Recently, I picked up The Legend of Zelda: Hyrule Historia from Dark Horse Comics. If you haven’t read it, it’s a must have for any Zelda fan. Feeling nostalgic, and a little bit guilty for not getting too far in Skyward Sword, I decided to try out a Zelda game that I received as part of the 3DS’ ambassador program: The Legend of Zelda: The Minish Cap. While Zelda games tend to be highly regarded, The Minish Cap is one that I’ve never heard all that much about, which only piqued my curiosity more. What I found is a game that deserves to be held in much higher regard.
The game starts out with a sorcerer named Vaati invading the kingdom of Hyrule while searching for the mythical Light Force. After shattering the Picori Blade, he unleashes monsters on the land of Hyrule before turning the game’s titular princess to stone. Knowing that only the Picori Blade can stop Vaati and that only children can see the long lost Picori race, the king enlists Zelda’s childhood friend, Link, to rescue his daughter. Along his journey, Link encounters a talking hat by the name of Ezlo, who grants him the ability to shrink to the height of the Picori, and the two set off on a quest to fix the blade, save Zelda and rid Hyrule of Vaati’s evil.
The Minish Cap is a bit of an odd Zelda title. For starters, it deviates quite a bit from more traditional Zelda games. When the game came out in early 2005, there were very few games in the series not to feature Ganon or the Triforce. Instead, the game provided us with origins and backgrounds for Vaati and the Four Sword, neither of which had ever really been fleshed out when they first appeared in earlier Zelda titles. While the Zelda series has recently started to steer towards new villains and stories, The Minish Cap can be viewed as one of the earliest examples of this. The game has the same 2D top-down Zelda core we’ve seen since the ’80s, but it brings in a lot of new ideas that make it feel fresh at the same time.
The game’s focus on the ability to shrink and grow to solve puzzles and defeat bosses adds a unique wrinkle to the gameplay. While Zelda fans have always been hesitant to embrace “gimmicks” (such as Link’s ability to turn into a wolf in Twilight Princess), I enjoyed the way that puzzles required you to switch back and forth between different heights. The game’s design takes full advantage of this, as Link must ride on leaves to cross small ponds, and sometimes minor enemies like the Chuchu become boss battles when Link is smaller.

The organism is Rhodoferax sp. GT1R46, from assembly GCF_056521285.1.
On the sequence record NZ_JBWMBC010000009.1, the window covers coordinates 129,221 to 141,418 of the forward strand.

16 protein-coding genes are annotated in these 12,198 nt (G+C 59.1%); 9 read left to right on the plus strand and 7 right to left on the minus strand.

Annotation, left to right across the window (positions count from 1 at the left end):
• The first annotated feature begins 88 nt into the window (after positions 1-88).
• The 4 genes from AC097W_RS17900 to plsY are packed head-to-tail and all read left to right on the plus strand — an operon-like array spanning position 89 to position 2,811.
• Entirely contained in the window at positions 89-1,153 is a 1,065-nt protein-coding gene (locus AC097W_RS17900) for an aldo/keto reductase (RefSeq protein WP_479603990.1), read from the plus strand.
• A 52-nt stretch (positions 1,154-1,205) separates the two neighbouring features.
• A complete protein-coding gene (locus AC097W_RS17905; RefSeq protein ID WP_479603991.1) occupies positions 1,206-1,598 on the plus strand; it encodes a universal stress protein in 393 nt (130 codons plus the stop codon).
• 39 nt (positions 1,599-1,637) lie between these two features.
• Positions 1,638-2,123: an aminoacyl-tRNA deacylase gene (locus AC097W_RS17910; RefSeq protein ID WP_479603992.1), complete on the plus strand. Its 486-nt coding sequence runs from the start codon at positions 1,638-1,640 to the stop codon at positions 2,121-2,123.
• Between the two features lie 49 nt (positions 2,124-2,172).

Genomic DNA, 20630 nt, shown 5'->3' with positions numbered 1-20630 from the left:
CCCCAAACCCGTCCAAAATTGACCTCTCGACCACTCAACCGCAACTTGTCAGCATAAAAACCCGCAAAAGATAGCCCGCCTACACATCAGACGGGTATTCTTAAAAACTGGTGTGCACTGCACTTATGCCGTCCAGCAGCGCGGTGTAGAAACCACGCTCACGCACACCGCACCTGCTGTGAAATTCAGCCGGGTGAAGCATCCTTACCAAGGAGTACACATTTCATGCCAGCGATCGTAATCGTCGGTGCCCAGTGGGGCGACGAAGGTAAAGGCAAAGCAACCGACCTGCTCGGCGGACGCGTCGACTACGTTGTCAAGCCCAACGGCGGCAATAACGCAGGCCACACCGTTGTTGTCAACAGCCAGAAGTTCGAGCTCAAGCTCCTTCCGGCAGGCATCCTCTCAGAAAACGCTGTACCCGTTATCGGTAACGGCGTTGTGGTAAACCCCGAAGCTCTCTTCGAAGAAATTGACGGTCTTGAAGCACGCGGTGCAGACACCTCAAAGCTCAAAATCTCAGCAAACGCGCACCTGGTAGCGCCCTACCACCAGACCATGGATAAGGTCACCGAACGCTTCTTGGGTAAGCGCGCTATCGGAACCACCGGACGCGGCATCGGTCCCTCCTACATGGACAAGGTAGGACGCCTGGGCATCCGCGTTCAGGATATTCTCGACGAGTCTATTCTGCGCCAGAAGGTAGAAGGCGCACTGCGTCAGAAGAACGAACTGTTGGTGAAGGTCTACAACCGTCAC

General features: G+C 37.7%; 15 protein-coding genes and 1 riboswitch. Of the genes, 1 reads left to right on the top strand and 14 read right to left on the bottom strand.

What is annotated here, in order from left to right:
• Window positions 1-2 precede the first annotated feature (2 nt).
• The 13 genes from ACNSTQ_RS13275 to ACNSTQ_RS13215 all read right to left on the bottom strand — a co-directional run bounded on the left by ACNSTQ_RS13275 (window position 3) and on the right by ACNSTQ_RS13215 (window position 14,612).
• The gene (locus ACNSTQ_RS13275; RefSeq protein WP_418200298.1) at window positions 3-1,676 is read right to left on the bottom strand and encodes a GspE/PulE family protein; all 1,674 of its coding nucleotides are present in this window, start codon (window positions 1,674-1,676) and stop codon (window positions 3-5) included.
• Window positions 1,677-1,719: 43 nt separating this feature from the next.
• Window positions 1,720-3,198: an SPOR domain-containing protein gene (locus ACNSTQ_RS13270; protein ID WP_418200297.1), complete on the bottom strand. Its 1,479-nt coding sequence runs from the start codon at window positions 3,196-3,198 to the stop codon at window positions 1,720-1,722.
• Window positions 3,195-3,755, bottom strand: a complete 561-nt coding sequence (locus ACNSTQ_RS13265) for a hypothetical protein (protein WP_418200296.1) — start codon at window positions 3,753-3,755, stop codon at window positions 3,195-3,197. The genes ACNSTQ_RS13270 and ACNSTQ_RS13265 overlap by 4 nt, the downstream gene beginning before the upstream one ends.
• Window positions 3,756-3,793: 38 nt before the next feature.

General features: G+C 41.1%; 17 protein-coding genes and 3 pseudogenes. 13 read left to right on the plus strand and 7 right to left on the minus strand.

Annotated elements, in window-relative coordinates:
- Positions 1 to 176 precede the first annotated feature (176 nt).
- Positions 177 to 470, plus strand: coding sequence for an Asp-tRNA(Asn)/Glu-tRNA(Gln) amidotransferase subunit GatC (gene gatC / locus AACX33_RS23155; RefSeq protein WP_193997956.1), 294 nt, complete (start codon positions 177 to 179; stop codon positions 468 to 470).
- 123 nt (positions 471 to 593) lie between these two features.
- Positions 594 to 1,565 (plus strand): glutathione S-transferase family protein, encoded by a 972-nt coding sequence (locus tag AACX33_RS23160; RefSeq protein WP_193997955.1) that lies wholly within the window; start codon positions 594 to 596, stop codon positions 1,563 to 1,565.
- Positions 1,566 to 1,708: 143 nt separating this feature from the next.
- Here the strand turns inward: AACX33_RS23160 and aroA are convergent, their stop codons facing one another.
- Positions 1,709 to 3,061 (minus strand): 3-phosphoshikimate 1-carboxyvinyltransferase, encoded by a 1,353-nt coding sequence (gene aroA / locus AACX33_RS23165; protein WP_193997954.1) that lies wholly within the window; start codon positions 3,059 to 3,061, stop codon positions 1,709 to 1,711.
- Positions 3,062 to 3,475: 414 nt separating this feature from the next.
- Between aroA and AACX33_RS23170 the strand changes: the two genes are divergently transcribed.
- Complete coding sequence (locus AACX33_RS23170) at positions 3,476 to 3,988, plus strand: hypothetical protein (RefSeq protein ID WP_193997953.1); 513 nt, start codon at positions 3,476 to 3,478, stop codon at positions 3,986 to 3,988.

This also brings us to the game’s art design. The Minish Cap is a really sharp looking game, and the whole world is really complemented by the perspective we see when Link is shrank down. While the land of Hyrule doesn’t look all that different from what we’ve seen in other 2D Zelda games, the world gets a neat makeover when we see it from a Picori perspective. The guys at Capcom did a wonderful job of designing the Minish Village and other smaller areas that Link must navigate. I also really liked the design of Ezlo. He’s probably the best “sidekick” Link has ever had, and I’d love to see him pop up again sometime. Unlike Navi, you won’t be sick of him by the end of the game.
The game’s music is probably some of the best to come out of a Game Boy Advance title as well. Familiar Zelda songs and sounds are breathtakingly recreated. My only recommendation is that you use a pair of headphones. The Game Boy Advance’s speakers (and the 3DS’s) just don’t do the music the same amount of justice.
That’s not to say the game is without its shortcomings (no pun intended). Many die-hard Zelda fans have found that the game length leaves a bit to be desired as The Minish Cap only features six dungeons in total. While I found this to be ideal for the handheld format, I can see why some Zelda purists would be turned off by it. Some of the game’s puzzles can also be really, really hard to solve. There were more than a few times that I had to hunker down, look at the map and troubleshoot an area with just about every tool at my disposal.
The game also introduces a system called Kinstone Fusion. Throughout the game, players will find items known as Kinstones, which look like a medal broken in half. By combining these Kinstones with other NPCs, “something good will happen,” as the game vaguely puts it. This results in rupees and hearts showing up in random places throughout Hyrule and, sometimes, even major puzzles being solved. The problem is, Kinstone Fusion almost feels a little too forced in those puzzles. Instead of feeling natural, like using the Gust Jar to push your leaf raft across a pond, it feels like the game could have made you do just about anything in these scenarios.
Another problem is that The Legend of Zelda: The Minish Cap will KILL your hands towards the end of the game. While I never had too much difficulty with extended play, the final boss battle left my hands and thumbs aching. After dying on my first couple of tries, I actually decided to throw on a movie so I could rest my hands for a while before I went back and finished off the game.
While The Legend of Zelda: The Minish Cap will never be as highly regarded as series titles like Ocarina of Time or A Link to the Past, it’s certainly one of the more underrated games to bear the Zelda name. There’s an undeniable charm to the Picori people, Ezlo and just about everything else unique to the game. It also added new concepts to the series and provided us with the origins of both Vaati and the Four Sword. Fans of the Zelda series would do well to give the little guy a chance if they haven’t already.